Edward Pattillo began his love of history, and his book, at the piano bench. His relatives, William Robeson McKenzie and wife, Eva Smith McKenzie, lived just up the hill in Pattillo’s hometown of Tallassee, Alabama. Eva may have spent less than an hour twice a week teaching him notes on the keys, but “the tales that Cousins Will and Eva told in that twilit, tapestry-hung house set me on a life-long effort to understand the South, past and present” (ix). This inspiration for history at such a young age led Pattillo to consult on historic preservation and publish historical articles.
The Spencer, Robeson and McKenzie families provide a wonderful focal point for Pattillo to use to explore the settlement of the Alabama frontier. The author is a skillful storyteller and begins his story not on the trek to the wilderness, or even in the fields of Carolina, but with ancestors in England. This decision to begin almost at the start of the family history provides a complete picture of how the movement of settlers occurred to the colonies and then later to the American frontier areas.
Many of the relatives under discussion in the book have surviving correspondence, which Pattillo incorporates into the text at every possible opportunity. Another unique feature of Carolina Planters on the Alabama Frontier comes with the included sketches of familial residences and photographs of ancestral mementos and keepsakes scattered throughout the chapters. These artifacts and quotes bring the family members to life and draw the reader into this story of young men leaving New England to forge their place in the Carolinas and on a great adventure to the wilds of Alabama.
The Spencers that arrived in Alabama left a mark, but Pattillo aims to make sure that mark does not fade away. The Spencer brothers may have been born in the north, but as Pattillo shows, “having become Southern” they fully immersed themselves, both in the public service and political realm as well as the slaveholding realm (25). He moves his story along to the building of their lives in their new Alabama land during the 1820s and carries it through the Civil War and to the concluding chapter of “The Passing of the Old Guard.” Pattillo presents a wonderful family history, and while some members may have been extraordinary in their time, most read as heartwarmingly normal. This realism allows for their story to be a representative of all those other families who moved to [End Page 256] the Alabama frontier in the 1820s and continue to have their roots in the state. The surviving records of the Spencer-Robeson-McKenzie family provide unique glimpses into the contemporary mindset of these pioneers and the hardships of life both at home and to those family members spread across the country. The book also provides a look at how familial bonds were melded and strengthened by marriages.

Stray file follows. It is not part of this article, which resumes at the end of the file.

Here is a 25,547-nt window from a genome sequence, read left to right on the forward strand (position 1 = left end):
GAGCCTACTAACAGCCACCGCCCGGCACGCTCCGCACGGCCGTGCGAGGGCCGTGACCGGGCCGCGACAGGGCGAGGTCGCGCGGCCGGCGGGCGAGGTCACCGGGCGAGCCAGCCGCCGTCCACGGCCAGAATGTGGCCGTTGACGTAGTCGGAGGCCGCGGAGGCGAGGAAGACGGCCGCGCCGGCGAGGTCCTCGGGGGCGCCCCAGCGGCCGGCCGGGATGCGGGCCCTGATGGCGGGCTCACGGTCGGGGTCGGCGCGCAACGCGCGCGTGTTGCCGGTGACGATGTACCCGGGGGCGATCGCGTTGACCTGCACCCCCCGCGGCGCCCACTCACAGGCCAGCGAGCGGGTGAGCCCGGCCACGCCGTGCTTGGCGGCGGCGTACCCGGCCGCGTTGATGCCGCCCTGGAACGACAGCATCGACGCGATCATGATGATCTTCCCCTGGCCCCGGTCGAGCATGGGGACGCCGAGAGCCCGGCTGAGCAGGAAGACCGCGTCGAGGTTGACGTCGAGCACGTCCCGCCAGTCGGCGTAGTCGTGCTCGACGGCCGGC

Pattillo offers an interesting overview of the colonial and antebellum way of life, especially in regards to moving to the frontier areas as the country expanded. Pattillo occasionally offers the family legends or stories that have been passed down, but he also offers the caution that such tales must be taken with that proverbial grain of salt. One drawback to the book is the lack of a genealogical chart. This addition would provide the reader a quick reference to understand the family members and their connections to each other, especially when Pattillo begins detailing the marriages and new generations. This small omission does not detract from the overall expansive information Pattillo includes in his family history. This book offers readers, both laymen and historians alike, with a clear, almost firsthand, look into the decisions that led those pioneer men and women to forge their way to the Alabama frontier and the ways in which those new residents began their lives and settled into the region. Carolina Planters on the Alabama Frontier also expertly sparks the reader to become interested...